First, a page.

Magdalena Andersson elected Sweden’s PM for second time

STOCKHOLM: Sweden’s parliament on Monday elected Magdalena Andersson as the country’s prime minister — the first woman to hold the post — five days after her initial bid lasted only hours.

Despite being a nation that has long championed gender equality, Sweden has never before had a woman as prime minister.

Last week Andersson was elected by parliament but she had to resign just hours later — before she even had a chance to formally take office — after her budget failed to pass through parliament and the Green Party quit her coalition government.

The parliamentary turbulence was unprecedented in politically stable Sweden, where the Social Democrats have dominated for almost a century.

With 10 months to go before September general elections, the 54-year-old, who is the outgoing finance minister, will now head a minority government made up solely of the Social Democrats.

She is due to formally take over the post on Tuesday (today), succeeding outgoing Prime Minister Stefan Lofven after his seven years in power.

A total of 101 members of parliament voted for her, while 75 abstained and 173 voted against.

Under Sweden’s system, a prime ministerial candidate does not need the support of a majority in parliament, they just need to avoid a majority of 175 voting against them.

“It was a big day last Wednesday, and it was a big day today,” Andersson told reporters after the vote, adding that this time around, “I was perhaps more prepared for it to be emotional”.

Andersson now faces a challenging period in the run-up to the election, which observers predict will be a close race.

The Social Democrats are currently hovering close to their lowest-ever approval ratings, at around 25 per cent.

Meanwhile, the right-wing opposition, led by the conservative Moderates, has in recent years inched closer to the once-ostracised anti-immigration Sweden Democrats and hopes to govern with its informal backing.

Weak minority

While some experts say the Social Democrats will now have an easier time as the sole party in power without having to make concessions to a coalition partner, others predict a bumpy road ahead.

Her weak minority — the Social Democrats hold 100 of 349 seats in parliament — means she will have to seek support for her policies on both the left and the right.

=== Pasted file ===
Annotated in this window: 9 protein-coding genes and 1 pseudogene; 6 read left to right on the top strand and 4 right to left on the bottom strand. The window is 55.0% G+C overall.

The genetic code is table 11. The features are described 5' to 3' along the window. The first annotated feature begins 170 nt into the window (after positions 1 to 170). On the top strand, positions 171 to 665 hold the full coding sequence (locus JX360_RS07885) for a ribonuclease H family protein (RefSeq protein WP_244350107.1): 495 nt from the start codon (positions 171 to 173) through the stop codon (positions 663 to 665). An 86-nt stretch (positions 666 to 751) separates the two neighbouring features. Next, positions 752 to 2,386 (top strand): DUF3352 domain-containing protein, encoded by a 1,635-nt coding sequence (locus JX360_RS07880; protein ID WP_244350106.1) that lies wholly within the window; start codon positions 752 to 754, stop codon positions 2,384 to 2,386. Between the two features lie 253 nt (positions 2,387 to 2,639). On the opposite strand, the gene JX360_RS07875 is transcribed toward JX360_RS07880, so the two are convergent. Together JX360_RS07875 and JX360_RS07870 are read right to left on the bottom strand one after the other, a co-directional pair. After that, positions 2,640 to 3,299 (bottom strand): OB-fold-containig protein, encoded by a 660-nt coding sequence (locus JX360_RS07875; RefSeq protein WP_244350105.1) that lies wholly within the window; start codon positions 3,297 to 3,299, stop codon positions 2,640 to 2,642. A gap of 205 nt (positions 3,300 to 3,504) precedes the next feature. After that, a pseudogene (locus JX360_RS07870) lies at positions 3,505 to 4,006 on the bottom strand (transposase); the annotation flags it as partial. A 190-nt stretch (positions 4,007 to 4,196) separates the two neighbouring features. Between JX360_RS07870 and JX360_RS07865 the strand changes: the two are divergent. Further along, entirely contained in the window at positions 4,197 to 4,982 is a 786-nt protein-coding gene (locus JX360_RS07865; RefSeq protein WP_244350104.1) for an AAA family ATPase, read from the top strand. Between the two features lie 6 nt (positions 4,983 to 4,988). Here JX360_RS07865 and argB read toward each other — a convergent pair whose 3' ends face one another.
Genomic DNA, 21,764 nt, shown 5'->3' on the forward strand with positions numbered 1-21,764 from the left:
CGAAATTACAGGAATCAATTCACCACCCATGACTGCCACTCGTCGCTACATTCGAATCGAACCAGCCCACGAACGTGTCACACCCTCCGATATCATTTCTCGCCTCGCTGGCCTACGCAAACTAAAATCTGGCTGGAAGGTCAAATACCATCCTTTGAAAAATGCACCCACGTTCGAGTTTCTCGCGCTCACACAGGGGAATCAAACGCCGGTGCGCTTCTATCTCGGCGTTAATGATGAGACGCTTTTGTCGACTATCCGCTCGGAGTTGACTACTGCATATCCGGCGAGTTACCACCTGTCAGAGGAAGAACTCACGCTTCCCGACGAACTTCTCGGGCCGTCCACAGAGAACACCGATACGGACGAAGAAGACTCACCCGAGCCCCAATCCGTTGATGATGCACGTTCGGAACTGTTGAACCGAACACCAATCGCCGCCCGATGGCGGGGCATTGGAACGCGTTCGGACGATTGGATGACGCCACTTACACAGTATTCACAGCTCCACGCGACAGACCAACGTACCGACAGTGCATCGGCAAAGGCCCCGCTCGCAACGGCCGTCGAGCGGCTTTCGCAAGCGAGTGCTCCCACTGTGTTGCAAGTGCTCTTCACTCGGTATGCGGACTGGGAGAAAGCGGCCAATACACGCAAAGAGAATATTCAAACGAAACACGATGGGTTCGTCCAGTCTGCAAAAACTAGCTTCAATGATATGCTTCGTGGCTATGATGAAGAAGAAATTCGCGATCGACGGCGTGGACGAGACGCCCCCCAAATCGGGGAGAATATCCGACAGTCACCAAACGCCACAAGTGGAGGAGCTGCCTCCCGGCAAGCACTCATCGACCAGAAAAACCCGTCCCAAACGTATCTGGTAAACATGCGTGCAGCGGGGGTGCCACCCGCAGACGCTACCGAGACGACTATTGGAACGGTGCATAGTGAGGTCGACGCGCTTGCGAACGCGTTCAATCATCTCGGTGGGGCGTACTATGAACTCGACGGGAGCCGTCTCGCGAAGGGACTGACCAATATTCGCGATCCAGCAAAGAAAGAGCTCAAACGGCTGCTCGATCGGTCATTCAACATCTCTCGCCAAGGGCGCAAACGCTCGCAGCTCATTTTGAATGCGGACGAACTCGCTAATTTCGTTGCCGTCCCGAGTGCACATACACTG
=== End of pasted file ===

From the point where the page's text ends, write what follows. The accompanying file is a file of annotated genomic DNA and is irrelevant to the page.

The Social Democrats “have a long tradition of cooperation and we’re ready to do what it takes to take Sweden forward,” she said after her election.

She will also have to govern with a budget presented by the opposition conservative Moderates, Christian Democrats and far-right Sweden Democrats, after her budget failed to get adopted.

Her most natural cooperation partners are the Greens, the Centre and Left parties.

But she is also expected to court the right on issues blocked by the Greens during their time in government, including the expansion of Stockholm’s Arlanda airport and a nuclear fuel waste site.

Andersson has also singled out crime and immigration — key voter concerns — among her top priorities, issues where the Social Democrats are closer ideologically to the centre-right.

The opposition has however been quick to point out that the right-wing is more united than the left, and would likely be able to pass many of its policies without the Social Democrats.

The four opposition parties on the centre and right control 174 seats in parliament, while the four parties on the left and centre, which hold 175 seats, are more splintered.

“The Social Democrats will have to accept that it is parliament that decides and government obeys,” Moderates leader Ulf Kristersson warned before the vote.

An economist who has served as finance minister for the past seven years, Andersson took over as leader of the Social Democrats on Nov 4 from Lofven.

He resigned as prime minister a week later in order to give her time to prepare for the September elections.–Dawn

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